Saturday, October 29, 2011

The Hideaways (1973)

A lighthearted children’s movie with a reassuring message about appreciating the virtues of home despite the allure of faraway places, The Hideaways was based on E.L. Konigsburg’s novel From the Mixed-Up Files of Mrs. Basil E. Frankweiler, a Newbery Award winner. When the story begins, gangly teenager Claudia Kincaid (Sally Prager) decides to run away from her suburban New Jersey home because she doesn’t feel appreciated. Enlisting her younger brother, preadolescent Jamie (Johnny Doran), as an accomplice, Claudia slips away with Jamie to New York City, then heads straight to the Metropolitan Museum of Art, since Claudia is fascinated by ancient lore about chivalry. Drawing on their considerable ingenuity, the kids contrive means of living at the museum for several nights, hiding out from guards during closing time, grabbing coins from a wishing fountain for purchasing cafeteria lunches, and sleeping in beds that are on exhibit. While at the museum, Claudia becomes enchancted by a delicate statue of an angel, which may or may not have been carved by Michelangelo, so when homesickness motivates the kids to vacate the museum, they trek to the home of wealthy widow Mrs. Frankweiler (Ingrid Bergman), the statue’s previous owner. One of those gruff-but-loving types found only in children’s movies, Mrs. Frankweiler recognizes a kindred spirit in the willful Claudia, so the older woman shares a secret about the statue with her new young friend, giving Claudia an unexpected reward to her mischievous adventure before Mrs. Frankweiler’s driver escorts the children home. The Hideaways isn’t all that well-made (the children’s acting is just okay and the photography is murky), but the story is a heartfelt celebration of youthful imagination. Obviously, the picture exists in a fantasy realm where nothing bad ever happens to children, and contemporary kiddie viewers weaned on Night at the Museum would probably find the picture interminable. But with its fanciful narrative and sweet themes, to say nothing of Bergman’s formidable presence, The Hideaways is reputable juvenile escapism from a more innocent era. (Available at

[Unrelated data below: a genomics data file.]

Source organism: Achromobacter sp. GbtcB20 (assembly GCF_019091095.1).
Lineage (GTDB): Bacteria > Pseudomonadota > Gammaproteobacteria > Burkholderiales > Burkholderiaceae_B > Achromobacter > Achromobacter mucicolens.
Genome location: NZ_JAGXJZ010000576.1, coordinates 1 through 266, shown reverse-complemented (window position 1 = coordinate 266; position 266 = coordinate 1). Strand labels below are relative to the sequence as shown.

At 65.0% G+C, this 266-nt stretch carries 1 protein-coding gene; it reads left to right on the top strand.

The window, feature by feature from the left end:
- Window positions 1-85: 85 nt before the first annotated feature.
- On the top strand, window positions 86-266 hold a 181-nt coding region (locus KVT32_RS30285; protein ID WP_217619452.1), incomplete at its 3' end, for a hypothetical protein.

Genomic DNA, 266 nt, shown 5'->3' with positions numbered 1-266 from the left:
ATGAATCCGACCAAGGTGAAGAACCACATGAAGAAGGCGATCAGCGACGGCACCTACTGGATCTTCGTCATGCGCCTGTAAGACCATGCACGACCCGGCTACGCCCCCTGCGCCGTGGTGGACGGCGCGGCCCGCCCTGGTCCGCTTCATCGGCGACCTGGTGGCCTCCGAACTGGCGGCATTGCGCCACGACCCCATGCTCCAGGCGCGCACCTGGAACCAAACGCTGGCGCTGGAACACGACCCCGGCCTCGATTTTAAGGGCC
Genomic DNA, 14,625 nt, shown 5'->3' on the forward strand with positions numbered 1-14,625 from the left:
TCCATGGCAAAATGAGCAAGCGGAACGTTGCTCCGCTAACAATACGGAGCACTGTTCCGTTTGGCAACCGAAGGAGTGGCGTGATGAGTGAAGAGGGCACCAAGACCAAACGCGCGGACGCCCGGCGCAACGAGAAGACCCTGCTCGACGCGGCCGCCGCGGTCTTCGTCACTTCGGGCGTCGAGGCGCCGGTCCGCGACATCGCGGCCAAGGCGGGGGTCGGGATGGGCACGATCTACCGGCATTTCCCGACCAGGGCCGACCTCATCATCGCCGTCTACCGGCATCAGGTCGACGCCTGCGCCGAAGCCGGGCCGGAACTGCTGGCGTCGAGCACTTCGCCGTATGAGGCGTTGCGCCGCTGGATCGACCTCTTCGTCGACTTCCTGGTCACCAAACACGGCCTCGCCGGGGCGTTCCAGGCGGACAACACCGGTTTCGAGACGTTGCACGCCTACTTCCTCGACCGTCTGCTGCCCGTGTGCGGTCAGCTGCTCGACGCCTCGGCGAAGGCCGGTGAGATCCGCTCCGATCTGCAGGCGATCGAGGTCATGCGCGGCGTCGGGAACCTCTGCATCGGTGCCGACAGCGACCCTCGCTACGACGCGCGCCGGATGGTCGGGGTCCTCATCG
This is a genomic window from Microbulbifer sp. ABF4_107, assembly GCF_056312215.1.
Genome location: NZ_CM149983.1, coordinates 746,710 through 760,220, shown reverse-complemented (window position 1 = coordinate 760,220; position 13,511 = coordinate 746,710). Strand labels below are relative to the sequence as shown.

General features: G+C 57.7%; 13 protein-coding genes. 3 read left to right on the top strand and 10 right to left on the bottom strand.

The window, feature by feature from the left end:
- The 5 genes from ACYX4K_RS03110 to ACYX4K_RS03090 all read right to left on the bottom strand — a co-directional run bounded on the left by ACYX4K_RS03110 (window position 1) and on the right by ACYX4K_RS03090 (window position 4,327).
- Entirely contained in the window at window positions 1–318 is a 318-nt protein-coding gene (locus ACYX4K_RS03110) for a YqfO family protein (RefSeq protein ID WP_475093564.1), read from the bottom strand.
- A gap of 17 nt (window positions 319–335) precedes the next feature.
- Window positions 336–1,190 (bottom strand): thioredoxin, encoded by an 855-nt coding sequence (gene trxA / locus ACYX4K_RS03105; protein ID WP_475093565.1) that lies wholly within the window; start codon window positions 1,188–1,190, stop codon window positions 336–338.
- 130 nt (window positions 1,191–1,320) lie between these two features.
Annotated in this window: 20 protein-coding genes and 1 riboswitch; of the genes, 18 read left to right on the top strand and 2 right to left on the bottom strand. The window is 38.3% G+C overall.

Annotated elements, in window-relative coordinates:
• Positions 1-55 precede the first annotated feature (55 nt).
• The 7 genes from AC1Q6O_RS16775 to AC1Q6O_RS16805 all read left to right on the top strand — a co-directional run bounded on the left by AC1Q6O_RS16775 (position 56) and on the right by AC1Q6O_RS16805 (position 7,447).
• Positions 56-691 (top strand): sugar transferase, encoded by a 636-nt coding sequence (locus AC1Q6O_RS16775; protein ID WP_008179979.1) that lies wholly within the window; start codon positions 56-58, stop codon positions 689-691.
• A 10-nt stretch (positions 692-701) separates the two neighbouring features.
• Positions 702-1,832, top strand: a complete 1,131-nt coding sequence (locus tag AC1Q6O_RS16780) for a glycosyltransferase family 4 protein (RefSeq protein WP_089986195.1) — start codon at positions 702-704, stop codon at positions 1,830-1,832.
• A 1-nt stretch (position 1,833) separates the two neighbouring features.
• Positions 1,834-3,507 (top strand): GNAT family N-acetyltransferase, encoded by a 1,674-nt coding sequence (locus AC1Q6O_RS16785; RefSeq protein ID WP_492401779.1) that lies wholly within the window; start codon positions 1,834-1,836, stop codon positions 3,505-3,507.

The Hideaways: FUNKY

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